Training to be an ALF administrator

The Administrator or Executive Director of an Assisted Living Facility in Maryland must be an excellent
a leader capable of making decisions under duress, excellent with time management, superb
communication skills and problem-solving skills to boot- they are also required to complete the
following courses and be deemed proficient in the skills necessary to be an administrator by the
Maryland Office of Health Care Quality:

.17 Assisted Living Manager Training — Basic Courses.
A. The assisted living manager’s training shall include the following courses:
(1) Philosophy of assisted living, 2 hours, including:
(a) Philosophy and background of assisted living and aging in place;
(b) Objectives and principles of assisted living resident programs;
(c) Comparison of assisted living to other residential programs;
(d) Basic concepts of choice, independence, privacy, individuality, and dignity; and
(e) Normalization of the environment;
(2) Aging process and its impact, 4 hours, including:
(a) Physical characteristics of the assisted living residents;
(b) Psychosocial characteristics of the assisted living residents;
(c) Basic needs of the elderly and disabled; and
(d) Activities of daily living;
(3) Assessment and level of care waiver, 6 hours, including:
(a) Purpose and process;
(b) Guidelines for conducting assessments;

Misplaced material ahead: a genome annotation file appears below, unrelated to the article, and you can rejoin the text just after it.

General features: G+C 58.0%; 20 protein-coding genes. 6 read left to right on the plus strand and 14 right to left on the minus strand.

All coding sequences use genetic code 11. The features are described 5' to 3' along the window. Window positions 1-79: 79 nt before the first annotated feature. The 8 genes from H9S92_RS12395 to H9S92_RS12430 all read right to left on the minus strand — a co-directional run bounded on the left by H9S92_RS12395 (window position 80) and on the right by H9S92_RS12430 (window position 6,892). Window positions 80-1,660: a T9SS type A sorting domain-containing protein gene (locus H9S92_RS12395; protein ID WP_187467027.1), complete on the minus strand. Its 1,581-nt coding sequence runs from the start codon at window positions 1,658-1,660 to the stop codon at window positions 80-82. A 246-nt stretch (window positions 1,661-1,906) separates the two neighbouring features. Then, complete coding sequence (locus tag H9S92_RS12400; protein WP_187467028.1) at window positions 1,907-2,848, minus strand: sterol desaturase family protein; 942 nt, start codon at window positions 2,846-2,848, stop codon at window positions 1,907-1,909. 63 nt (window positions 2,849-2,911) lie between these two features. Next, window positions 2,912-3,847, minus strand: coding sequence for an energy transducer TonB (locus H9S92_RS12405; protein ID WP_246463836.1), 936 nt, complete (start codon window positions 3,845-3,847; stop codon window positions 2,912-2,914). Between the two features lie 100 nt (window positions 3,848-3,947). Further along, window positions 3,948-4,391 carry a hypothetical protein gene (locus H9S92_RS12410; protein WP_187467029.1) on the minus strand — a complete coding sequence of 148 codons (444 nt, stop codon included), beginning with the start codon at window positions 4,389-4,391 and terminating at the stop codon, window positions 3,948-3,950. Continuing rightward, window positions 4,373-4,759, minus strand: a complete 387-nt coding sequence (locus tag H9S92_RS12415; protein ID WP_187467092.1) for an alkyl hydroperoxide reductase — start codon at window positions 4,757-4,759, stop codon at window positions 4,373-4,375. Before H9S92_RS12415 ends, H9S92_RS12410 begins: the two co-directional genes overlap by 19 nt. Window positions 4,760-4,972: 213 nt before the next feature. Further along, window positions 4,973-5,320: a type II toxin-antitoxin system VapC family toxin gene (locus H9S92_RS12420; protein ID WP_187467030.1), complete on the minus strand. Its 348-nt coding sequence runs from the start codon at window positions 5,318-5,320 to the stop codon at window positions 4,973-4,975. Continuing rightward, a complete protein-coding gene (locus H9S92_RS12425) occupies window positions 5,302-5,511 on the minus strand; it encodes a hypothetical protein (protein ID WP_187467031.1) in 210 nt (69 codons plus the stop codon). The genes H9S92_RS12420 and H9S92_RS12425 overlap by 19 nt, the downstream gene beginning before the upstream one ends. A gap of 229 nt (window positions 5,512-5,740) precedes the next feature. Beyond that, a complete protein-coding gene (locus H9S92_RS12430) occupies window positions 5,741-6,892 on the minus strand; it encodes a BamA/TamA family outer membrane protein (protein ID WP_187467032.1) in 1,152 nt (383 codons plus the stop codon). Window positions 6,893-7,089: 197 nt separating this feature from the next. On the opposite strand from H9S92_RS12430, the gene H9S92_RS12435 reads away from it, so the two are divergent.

(c) Level of care assessments; and
(d) Collaboration with case manager and delegating nurse;
(4) Service planning, 6 hours, including:(a) Required services;
(b) Enhanced scope of services;
(c) Development of individualized service plans;
(d) Scheduling of appropriate activities;
(e) Structure of activities;
(f) Care notes; and
(g) Collaboration with case manager and delegating nurse;
(5) Clinical management, 20 hours, including:
(a) Role of the delegating nurse;
(b) Appropriate nurse delegation;
(c) Concept of self-administration of medications;
(d) Concept of medication management;
(e) Assistance with self-administration of medications;
(f) Administration of medications;
(g) Coordination of services and care providers;
(h) Collaboration with a case manager and delegating nurse;
(i) Preventing medication errors;
(j) Patient safety;
(k) Medication monitoring;
(l) Pharmacy consultation;
(m) Medication storage;
(n) Infection control, to include standard precautions, contact precautions, and hand hygiene;
(o) Appropriate staffing patterns;
(p) Pressure sores;
(q) Effective pain management